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Harriet and I had the first intimation of what we have since called the “gunsmith problem” about ten days ago. It came to us, as was to be expected, from that accomplished spreader of burdens, the Scotch Preacher. When he came in to call on us that evening after supper I could see that he had something important on his mind; but I let him get to it in his own


“David,” he said finally, “Carlstrom, the gunsmith, is going home to Sweden.”

“At last!” I exclaimed.

Dr. McAlway paused a moment and then said hesitatingly:

“He says he is going.”

Harriet laughed. “Then it’s all decided,” she said; “he isn’t going.”

“No,” said the Scotch Preacher, “it’s not decided—yet.”

“Dr. McAlway hasn’t made up his mind,” I said, “whether Carlstrom is to go or not.”

But the Scotch Preacher was in no mood for joking.

“David,” he said, “did you ever know anything about the homesickness of the foreigner?”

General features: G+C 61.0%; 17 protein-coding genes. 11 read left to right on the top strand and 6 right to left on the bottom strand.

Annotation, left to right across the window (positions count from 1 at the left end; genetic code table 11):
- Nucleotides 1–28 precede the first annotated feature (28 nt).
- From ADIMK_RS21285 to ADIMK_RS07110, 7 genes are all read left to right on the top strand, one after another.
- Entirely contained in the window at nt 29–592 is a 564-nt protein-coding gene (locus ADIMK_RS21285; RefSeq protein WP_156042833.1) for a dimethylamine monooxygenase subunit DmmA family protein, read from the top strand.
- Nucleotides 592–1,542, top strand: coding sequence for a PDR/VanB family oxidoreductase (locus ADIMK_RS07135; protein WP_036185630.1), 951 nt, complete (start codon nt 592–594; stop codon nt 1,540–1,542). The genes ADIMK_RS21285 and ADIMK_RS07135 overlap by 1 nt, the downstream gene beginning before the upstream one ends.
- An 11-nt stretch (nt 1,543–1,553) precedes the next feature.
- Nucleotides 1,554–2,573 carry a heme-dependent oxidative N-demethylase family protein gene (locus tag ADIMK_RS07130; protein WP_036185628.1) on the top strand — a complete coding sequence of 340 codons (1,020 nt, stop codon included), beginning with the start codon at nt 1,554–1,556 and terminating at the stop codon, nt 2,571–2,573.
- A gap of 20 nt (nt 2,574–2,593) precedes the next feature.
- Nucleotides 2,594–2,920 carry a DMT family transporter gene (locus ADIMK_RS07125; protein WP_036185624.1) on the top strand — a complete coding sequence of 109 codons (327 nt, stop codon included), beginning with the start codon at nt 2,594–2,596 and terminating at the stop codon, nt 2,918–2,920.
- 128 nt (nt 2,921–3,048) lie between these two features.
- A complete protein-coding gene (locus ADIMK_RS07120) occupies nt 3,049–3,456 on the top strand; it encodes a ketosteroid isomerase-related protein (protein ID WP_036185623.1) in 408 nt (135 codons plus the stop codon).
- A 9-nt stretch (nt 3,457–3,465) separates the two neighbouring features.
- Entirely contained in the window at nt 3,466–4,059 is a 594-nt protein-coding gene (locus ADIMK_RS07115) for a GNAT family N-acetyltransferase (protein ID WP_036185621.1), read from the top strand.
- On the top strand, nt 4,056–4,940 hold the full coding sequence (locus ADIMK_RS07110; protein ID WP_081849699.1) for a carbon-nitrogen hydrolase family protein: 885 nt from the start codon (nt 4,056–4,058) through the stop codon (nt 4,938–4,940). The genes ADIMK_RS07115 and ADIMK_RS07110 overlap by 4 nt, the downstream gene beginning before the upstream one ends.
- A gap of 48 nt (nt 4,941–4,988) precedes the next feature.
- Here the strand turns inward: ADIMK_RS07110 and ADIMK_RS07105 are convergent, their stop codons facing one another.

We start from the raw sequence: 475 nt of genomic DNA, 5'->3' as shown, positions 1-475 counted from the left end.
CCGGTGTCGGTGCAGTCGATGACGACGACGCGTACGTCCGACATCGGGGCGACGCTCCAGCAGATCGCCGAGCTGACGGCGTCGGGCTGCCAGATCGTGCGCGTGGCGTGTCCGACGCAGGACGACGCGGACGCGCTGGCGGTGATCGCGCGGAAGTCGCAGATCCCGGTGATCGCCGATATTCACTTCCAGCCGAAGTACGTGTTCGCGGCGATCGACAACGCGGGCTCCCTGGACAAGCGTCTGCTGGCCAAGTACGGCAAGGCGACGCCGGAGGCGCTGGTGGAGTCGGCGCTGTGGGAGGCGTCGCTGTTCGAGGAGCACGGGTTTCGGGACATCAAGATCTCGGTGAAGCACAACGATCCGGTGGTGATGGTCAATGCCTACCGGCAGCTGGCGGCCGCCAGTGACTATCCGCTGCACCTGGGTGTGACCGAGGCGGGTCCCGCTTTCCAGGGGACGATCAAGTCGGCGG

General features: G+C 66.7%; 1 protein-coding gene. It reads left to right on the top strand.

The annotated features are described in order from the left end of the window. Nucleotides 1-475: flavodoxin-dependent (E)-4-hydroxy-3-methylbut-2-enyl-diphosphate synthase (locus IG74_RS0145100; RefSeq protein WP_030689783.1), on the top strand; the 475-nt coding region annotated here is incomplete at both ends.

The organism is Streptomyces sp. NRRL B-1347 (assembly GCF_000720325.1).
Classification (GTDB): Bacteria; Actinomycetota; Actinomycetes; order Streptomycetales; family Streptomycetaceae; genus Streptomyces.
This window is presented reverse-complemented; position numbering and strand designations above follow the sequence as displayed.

He paused a moment and then continued, nodding his great shaggy head:

“Man, man, how my old mither greeted for Scotland! I mind how a sprig of heather would bring the tears to her eyes; and for twenty years I dared not whistle “Bonnie Doon” or “Charlie Is My Darling” lest it break her heart. ‘Tis a pain you’ve not had, I’m thinking, Davy.”

“We all know the longing for old places and old times,” I said.

“No, no, David, it’s more than that. It’s the wanting and the longing to see the hills of your own land, and the town where you were born, and the street where you played, and the house———